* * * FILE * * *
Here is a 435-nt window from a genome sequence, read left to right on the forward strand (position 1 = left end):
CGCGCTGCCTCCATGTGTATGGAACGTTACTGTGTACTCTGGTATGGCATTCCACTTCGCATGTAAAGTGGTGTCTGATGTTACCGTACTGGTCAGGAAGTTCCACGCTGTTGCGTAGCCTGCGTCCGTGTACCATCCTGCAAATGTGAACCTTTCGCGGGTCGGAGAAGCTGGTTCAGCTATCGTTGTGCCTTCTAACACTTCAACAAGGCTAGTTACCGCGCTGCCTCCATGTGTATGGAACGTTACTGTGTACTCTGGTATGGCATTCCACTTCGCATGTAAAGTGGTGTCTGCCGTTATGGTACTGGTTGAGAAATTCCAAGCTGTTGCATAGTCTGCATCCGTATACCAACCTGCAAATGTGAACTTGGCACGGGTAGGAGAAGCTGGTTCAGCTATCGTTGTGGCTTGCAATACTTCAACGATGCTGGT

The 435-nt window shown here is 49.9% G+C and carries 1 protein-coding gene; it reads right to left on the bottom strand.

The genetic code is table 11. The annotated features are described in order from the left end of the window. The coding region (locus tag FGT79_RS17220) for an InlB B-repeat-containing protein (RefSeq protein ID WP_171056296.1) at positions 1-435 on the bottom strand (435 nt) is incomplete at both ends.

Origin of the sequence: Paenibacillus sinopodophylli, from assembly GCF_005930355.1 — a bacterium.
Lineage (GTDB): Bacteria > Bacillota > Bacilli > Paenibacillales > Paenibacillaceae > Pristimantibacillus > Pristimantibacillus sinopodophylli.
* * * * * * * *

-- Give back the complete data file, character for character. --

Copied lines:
Here is a 435-nt window from a genome sequence, read left to right on the forward strand (position 1 = left end):
CGCGCTGCCTCCATGTGTATGGAACGTTACTGTGTACTCTGGTATGGCATTCCACTTCGCATGTAAAGTGGTGTCTGATGTTACCGTACTGGTCAGGAAGTTCCACGCTGTTGCGTAGCCTGCGTCCGTGTACCATCCTGCAAATGTGAACCTTTCGCGGGTCGGAGAAGCTGGTTCAGCTATCGTTGTGCCTTCTAACACTTCAACAAGGCTAGTTACCGCGCTGCCTCCATGTGTATGGAACGTTACTGTGTACTCTGGTATGGCATTCCACTTCGCATGTAAAGTGGTGTCTGCCGTTATGGTACTGGTTGAGAAATTCCAAGCTGTTGCATAGTCTGCATCCGTATACCAACCTGCAAATGTGAACTTGGCACGGGTAGGAGAAGCTGGTTCAGCTATCGTTGTGGCTTGCAATACTTCAACGATGCTGGT

The 435-nt window shown here is 49.9% G+C and carries 1 protein-coding gene; it reads right to left on the bottom strand.

The genetic code is table 11. The annotated features are described in order from the left end of the window. The coding region (locus tag FGT79_RS17220) for an InlB B-repeat-containing protein (RefSeq protein ID WP_171056296.1) at positions 1-435 on the bottom strand (435 nt) is incomplete at both ends.

Origin of the sequence: Paenibacillus sinopodophylli, from assembly GCF_005930355.1 — a bacterium.
Lineage (GTDB): Bacteria > Bacillota > Bacilli > Paenibacillales > Paenibacillaceae > Pristimantibacillus > Pristimantibacillus sinopodophylli.